JJ It's no secret that Iran ranks second in the world in natural gas reserves and fourth in proven crude oil reserves. Economic activity and government revenues still depend primarily on the exportation of oil and gas. This is the derivative following four decades of failed economic policies and high corruption at all levels of government. Despite all the financial and social failures, the regime still breaths thanks to an iron fist rule with an amalgamation of international terrorism orchestrated by the indispensable revolutionary guards, the IRGC. Once again Russia's military aid and China's economic ties have delivered oxygen to Iran's fragile and one dimensional economy. And lastly the Mullahs have enjoyed decades of unchallenged rule without accountability, transparency or opposition. The Ayatollahs have mastered the art of making lies sound truthful and murder respectable.

SAM How is regime change possible?

JJ The current sanctions need to be monitored with an eagle eye by the Americans. Mr. Trump will be unpopular with the Ayatollahs and some Iranians but in the long run, they'll understand that freedom is priceless. I'm gambling on the fact that the Europeans will soon turn their backs on the Mullahs because of "permanent interest". Regime change is only possible with a strong, well financed and charismatic leader.

SAM What is the state of the Iranian opposition outside Iran?

JJ My answer to the question is embarrassing since none of the current opposition movements are embraced by the demonstrators on the streets of Tehran or elsewhere in the country. The current flirtations between Mr. Bolton and the MEK are clearly erroneous. The latter's indisputable and inexcusable collaborations with Sadam Hussein against the Iranian army will never be forgotten or forgiven. I believe the US administration will realize that the only individual that can maneuver inside such a perilous odyssey to freedom in Iran is Reza Pahlavi, the legitimate crown Prince. He has incessantly embraced many quintessential democratic accolades such as secularism, universal suffrage, freedom of speech and the press. He acknowledges that only a constitutional monarchy would see him as king! I have never met the man but I'm impressed with the rhetoric and probity.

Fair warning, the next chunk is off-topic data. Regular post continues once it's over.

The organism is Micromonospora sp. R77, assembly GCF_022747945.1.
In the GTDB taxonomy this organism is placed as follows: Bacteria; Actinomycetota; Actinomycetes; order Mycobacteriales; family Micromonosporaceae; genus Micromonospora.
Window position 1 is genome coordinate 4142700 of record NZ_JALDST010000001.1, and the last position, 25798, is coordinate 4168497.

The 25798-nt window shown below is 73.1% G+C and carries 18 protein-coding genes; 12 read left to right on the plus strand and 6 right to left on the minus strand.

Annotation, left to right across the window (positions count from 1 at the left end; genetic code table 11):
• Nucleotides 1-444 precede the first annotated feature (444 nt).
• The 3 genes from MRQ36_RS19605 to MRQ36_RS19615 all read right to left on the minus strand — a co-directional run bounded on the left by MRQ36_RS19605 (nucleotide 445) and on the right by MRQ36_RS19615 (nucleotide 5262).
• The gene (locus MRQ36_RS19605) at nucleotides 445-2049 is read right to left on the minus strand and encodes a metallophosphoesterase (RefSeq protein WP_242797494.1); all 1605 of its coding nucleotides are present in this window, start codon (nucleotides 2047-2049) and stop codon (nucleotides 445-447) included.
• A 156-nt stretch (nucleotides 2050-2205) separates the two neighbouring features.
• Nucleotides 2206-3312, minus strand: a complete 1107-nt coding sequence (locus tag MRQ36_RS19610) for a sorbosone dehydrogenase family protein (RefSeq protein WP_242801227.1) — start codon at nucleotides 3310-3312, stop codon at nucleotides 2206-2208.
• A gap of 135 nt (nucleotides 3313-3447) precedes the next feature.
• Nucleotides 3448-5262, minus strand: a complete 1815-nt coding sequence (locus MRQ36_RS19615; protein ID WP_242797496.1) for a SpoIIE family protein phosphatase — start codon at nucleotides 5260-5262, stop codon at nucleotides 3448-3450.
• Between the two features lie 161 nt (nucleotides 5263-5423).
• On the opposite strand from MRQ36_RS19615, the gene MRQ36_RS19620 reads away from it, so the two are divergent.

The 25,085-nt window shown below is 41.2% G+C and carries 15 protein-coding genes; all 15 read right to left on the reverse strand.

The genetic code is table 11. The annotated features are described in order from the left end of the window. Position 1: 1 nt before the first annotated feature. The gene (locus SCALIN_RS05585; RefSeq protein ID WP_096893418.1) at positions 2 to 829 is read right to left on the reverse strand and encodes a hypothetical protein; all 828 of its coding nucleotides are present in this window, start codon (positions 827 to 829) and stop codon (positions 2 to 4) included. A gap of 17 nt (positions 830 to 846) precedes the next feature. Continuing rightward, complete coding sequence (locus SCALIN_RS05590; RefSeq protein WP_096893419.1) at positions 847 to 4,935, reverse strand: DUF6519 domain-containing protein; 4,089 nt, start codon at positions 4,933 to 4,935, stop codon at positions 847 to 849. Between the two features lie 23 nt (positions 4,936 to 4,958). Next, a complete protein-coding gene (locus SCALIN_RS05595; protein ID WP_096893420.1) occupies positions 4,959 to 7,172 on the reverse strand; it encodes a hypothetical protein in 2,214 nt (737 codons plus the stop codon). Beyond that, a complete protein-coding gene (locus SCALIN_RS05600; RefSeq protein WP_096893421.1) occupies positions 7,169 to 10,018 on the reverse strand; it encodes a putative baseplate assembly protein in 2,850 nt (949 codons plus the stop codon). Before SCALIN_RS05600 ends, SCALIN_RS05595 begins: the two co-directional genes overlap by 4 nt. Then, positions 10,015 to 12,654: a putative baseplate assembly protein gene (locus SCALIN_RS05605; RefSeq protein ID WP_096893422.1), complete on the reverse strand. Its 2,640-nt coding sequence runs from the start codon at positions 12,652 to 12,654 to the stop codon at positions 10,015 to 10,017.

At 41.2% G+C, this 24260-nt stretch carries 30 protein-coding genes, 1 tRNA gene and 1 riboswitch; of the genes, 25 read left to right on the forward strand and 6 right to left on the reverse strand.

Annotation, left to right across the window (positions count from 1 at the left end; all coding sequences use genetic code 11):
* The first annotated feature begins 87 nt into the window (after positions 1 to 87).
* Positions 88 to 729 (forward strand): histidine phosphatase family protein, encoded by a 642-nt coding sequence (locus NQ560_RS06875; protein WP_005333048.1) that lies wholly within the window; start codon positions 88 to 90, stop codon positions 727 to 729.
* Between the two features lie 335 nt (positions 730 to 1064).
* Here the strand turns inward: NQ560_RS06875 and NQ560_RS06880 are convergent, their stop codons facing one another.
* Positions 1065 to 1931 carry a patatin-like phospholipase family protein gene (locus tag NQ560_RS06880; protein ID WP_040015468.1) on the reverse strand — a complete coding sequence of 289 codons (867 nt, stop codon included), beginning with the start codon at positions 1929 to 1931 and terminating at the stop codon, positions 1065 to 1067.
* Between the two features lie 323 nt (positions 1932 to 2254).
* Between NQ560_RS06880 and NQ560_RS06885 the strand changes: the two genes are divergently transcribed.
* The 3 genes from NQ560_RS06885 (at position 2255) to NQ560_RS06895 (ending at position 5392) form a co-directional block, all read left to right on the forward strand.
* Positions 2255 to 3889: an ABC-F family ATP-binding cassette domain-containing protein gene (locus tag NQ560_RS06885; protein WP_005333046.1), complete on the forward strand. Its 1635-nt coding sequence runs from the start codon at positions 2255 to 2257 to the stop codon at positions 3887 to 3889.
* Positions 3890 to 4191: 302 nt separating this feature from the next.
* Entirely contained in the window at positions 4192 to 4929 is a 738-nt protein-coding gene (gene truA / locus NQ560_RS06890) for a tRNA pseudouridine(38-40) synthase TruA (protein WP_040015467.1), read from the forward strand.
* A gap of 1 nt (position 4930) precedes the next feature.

SAM What should that opposition be doing right now?

JJ The simple answer is unite, strategize and remain vigilant. In my opinion only Reza Pahlavi is capable of such a monumental undertaking. His identity will play a pivotal role in the minds of millions of Iranians. A constitutional monarchy in the Persian Gulf will be a first.

SAM Do you think the key advisers around Donald Trump understand Iran and what to do?

JJ Mr. Trump has assembled "the best team" in his opinion. However, Ali Khamenie and Kim Jong Un are two different beasts with different mindsets, and I hope Mr. Bolton is made aware of that. Any derogatory remarks about the Iranians will further distance the masses from the Trump administration. My humble advice to Mr. Trump is to remember that the median age in Iran is only 30. These men and women have only known the tyrannical rule of the Mullahs. Today partly thanks to the Internet, they want a free secular society where there is a clear separation between religion and state alongside an independent judiciary. Iranians want to improve their daily lives and hope for a better life for future generations. I believe Mr. Trump will see the light and see a free Iran as a beacon and asset to the Middle East and indeed to the world.

SAM If you could sit down with President Trump and advise him regarding US Iran policy what would you say?

JJ First, I would ask him to respect Iran for its ancient traditions and values. It will take many years to clean the blood and tears from Persian soil and to redress the economy. Second, as a businessman he can see the potential of a vibrant and democratic Iran irrespective of the oil and gas. Third, I would ask him to support the individual or organization that will be chosen vocally to lead Iran during the harrowing transition period until full and verifiable free elections are held.

SAM When you and I sit down in a Free Tehran and have a drink who is buying?

JJ The mayor of Tehran!

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Updated Jan 2, 2019 12:26 PM EST | More details